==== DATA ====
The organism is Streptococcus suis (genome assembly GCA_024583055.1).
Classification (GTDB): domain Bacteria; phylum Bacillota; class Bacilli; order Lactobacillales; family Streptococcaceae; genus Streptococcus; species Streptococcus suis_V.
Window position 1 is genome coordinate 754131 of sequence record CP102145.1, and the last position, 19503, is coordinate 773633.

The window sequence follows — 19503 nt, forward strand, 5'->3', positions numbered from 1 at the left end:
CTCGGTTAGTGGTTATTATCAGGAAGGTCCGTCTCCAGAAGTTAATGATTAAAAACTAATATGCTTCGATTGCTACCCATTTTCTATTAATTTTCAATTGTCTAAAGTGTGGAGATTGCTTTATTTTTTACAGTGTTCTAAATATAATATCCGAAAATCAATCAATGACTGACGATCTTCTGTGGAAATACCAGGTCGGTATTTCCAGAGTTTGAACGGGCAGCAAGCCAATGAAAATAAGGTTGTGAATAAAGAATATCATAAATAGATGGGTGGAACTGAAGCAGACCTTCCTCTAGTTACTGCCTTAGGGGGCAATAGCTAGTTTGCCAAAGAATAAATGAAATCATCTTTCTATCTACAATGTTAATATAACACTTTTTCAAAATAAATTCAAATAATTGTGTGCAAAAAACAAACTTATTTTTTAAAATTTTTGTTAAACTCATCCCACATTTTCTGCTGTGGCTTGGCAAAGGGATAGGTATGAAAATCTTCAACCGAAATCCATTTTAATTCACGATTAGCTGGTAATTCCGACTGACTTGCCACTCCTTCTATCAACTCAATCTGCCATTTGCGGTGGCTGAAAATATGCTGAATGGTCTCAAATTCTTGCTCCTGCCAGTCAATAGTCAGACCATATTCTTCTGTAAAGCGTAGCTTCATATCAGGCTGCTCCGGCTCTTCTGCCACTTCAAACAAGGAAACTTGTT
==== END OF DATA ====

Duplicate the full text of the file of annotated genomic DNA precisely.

The organism is Streptococcus suis (genome assembly GCA_024583055.1).
Classification (GTDB): domain Bacteria; phylum Bacillota; class Bacilli; order Lactobacillales; family Streptococcaceae; genus Streptococcus; species Streptococcus suis_V.
Window position 1 is genome coordinate 754131 of sequence record CP102145.1, and the last position, 19503, is coordinate 773633.

The window sequence follows — 19503 nt, forward strand, 5'->3', positions numbered from 1 at the left end:
CTCGGTTAGTGGTTATTATCAGGAAGGTCCGTCTCCAGAAGTTAATGATTAAAAACTAATATGCTTCGATTGCTACCCATTTTCTATTAATTTTCAATTGTCTAAAGTGTGGAGATTGCTTTATTTTTTACAGTGTTCTAAATATAATATCCGAAAATCAATCAATGACTGACGATCTTCTGTGGAAATACCAGGTCGGTATTTCCAGAGTTTGAACGGGCAGCAAGCCAATGAAAATAAGGTTGTGAATAAAGAATATCATAAATAGATGGGTGGAACTGAAGCAGACCTTCCTCTAGTTACTGCCTTAGGGGGCAATAGCTAGTTTGCCAAAGAATAAATGAAATCATCTTTCTATCTACAATGTTAATATAACACTTTTTCAAAATAAATTCAAATAATTGTGTGCAAAAAACAAACTTATTTTTTAAAATTTTTGTTAAACTCATCCCACATTTTCTGCTGTGGCTTGGCAAAGGGATAGGTATGAAAATCTTCAACCGAAATCCATTTTAATTCACGATTAGCTGGTAATTCCGACTGACTTGCCACTCCTTCTATCAACTCAATCTGCCATTTGCGGTGGCTGAAAATATGCTGAATGGTCTCAAATTCTTGCTCCTGCCAGTCAATAGTCAGACCATATTCTTCTGTAAAGCGTAGCTTCATATCAGGCTGCTCCGGCTCTTCTGCCACTTCAAACAAGGAAACTTGTT